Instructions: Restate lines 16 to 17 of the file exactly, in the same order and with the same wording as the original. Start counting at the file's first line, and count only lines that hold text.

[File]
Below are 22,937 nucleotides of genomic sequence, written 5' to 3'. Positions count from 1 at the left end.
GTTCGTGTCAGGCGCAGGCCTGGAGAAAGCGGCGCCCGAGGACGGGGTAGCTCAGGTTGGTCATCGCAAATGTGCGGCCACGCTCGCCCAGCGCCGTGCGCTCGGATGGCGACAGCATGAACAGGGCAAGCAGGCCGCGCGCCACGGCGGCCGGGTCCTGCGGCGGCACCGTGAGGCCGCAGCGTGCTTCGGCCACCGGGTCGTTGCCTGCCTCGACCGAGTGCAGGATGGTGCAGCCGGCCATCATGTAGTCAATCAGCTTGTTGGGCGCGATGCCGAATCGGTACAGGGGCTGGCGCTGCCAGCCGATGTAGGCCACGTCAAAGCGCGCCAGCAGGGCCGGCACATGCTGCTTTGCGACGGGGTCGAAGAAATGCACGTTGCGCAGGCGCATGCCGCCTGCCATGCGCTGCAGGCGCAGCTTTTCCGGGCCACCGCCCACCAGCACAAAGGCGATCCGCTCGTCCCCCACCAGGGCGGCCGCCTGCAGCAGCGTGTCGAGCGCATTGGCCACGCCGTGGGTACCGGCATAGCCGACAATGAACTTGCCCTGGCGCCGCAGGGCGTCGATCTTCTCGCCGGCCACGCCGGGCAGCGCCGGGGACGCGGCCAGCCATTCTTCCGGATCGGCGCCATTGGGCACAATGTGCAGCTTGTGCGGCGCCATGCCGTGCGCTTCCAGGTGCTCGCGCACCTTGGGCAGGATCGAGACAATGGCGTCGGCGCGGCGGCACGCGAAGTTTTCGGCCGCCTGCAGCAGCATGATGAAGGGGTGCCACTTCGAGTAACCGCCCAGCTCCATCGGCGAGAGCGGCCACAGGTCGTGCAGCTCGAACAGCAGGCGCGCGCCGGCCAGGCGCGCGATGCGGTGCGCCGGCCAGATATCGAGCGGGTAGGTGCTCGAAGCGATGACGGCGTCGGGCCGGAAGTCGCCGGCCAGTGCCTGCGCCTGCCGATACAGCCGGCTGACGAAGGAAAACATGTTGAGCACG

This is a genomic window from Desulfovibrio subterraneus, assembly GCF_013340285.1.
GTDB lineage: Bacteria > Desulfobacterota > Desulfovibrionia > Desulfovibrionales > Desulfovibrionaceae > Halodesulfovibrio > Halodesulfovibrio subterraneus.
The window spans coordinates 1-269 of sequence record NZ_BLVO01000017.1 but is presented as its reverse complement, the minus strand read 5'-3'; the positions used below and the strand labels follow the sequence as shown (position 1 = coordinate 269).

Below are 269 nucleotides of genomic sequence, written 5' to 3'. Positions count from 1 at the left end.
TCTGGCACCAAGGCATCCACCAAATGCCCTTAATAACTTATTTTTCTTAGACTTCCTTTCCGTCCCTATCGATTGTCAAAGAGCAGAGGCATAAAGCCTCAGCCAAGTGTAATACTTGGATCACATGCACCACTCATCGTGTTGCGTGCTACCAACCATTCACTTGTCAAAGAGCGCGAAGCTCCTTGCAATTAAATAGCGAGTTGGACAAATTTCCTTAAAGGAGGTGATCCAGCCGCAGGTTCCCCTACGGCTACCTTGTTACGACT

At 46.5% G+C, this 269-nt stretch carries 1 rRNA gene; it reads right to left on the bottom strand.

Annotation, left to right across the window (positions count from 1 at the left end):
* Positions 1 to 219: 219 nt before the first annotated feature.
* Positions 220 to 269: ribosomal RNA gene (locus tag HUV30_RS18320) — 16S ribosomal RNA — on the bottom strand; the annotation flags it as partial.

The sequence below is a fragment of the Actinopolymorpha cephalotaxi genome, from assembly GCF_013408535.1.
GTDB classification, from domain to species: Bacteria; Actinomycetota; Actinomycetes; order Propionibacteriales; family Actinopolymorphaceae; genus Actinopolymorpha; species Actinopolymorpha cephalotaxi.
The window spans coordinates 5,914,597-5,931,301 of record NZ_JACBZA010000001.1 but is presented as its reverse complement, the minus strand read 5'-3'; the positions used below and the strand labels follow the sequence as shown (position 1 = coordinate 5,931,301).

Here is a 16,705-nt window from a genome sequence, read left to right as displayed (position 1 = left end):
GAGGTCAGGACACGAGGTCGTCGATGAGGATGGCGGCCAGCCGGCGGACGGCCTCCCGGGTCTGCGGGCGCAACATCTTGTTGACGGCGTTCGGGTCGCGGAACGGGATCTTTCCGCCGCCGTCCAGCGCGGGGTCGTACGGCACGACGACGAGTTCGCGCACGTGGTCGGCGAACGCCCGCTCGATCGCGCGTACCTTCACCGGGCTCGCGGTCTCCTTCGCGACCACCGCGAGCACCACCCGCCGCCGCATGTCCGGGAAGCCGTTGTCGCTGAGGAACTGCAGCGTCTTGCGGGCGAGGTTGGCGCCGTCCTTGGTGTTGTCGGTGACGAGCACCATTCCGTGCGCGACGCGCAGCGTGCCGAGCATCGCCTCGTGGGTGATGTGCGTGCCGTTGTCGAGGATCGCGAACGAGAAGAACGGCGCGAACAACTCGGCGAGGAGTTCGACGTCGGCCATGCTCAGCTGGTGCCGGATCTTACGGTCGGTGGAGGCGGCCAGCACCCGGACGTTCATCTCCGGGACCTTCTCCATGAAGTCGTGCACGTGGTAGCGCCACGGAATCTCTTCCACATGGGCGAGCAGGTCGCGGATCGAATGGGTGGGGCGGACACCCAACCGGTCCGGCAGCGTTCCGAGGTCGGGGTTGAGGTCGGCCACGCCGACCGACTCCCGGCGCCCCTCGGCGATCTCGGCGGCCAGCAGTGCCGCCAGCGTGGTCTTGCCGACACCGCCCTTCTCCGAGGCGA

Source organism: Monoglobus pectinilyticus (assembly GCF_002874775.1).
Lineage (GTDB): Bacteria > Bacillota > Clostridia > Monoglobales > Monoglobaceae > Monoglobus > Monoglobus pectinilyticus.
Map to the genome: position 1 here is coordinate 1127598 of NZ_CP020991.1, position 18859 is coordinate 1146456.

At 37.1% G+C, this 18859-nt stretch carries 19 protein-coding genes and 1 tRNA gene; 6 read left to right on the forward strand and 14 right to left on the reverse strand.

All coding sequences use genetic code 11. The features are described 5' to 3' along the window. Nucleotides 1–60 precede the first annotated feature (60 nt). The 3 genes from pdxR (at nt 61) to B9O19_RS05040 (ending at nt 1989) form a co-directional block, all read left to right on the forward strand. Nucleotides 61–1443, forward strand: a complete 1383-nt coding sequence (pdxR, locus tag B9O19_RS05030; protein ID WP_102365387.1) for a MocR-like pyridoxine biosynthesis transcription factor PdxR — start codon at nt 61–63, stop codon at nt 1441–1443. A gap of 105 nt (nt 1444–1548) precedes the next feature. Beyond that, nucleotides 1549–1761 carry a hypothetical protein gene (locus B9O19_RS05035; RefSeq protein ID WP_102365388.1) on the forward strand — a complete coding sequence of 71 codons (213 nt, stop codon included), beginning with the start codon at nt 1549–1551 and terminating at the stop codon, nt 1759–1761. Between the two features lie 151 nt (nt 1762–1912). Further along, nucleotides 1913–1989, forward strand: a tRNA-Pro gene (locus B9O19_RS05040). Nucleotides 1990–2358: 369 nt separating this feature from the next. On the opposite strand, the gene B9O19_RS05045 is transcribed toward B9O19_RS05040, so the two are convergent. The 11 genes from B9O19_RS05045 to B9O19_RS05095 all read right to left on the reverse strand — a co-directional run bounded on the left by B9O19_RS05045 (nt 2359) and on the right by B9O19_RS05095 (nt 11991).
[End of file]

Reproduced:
GAGGTCAGGACACGAGGTCGTCGATGAGGATGGCGGCCAGCCGGCGGACGGCCTCCCGGGTCTGCGGGCGCAACATCTTGTTGACGGCGTTCGGGTCGCGGAACGGGATCTTTCCGCCGCCGTCCAGCGCGGGGTCGTACGGCACGACGACGAGTTCGCGCACGTGGTCGGCGAACGCCCGCTCGATCGCGCGTACCTTCACCGGGCTCGCGGTCTCCTTCGCGACCACCGCGAGCACCACCCGCCGCCGCATGTCCGGGAAGCCGTTGTCGCTGAGGAACTGCAGCGTCTTGCGGGCGAGGTTGGCGCCGTCCTTGGTGTTGTCGGTGACGAGCACCATTCCGTGCGCGACGCGCAGCGTGCCGAGCATCGCCTCGTGGGTGATGTGCGTGCCGTTGTCGAGGATCGCGAACGAGAAGAACGGCGCGAACAACTCGGCGAGGAGTTCGACGTCGGCCATGCTCAGCTGGTGCCGGATCTTACGGTCGGTGGAGGCGGCCAGCACCCGGACGTTCATCTCCGGGACCTTCTCCATGAAGTCGTGCACGTGGTAGCGCCACGGAATCTCTTCCACATGGGCGAGCAGGTCGCGGATCGAATGGGTGGGGCGGACACCCAACCGGTCCGGCAGCGTTCCGAGGTCGGGGTTGAGGTCGGCCACGCCGACCGACTCCCGGCGCCCCTCGGCGATCTCGGCGGCCAGCAGTGCCGCCAGCGTGGTCTTGCCGACACCGCCCTTCTCCGAGGCGA

Source organism: Monoglobus pectinilyticus (assembly GCF_002874775.1).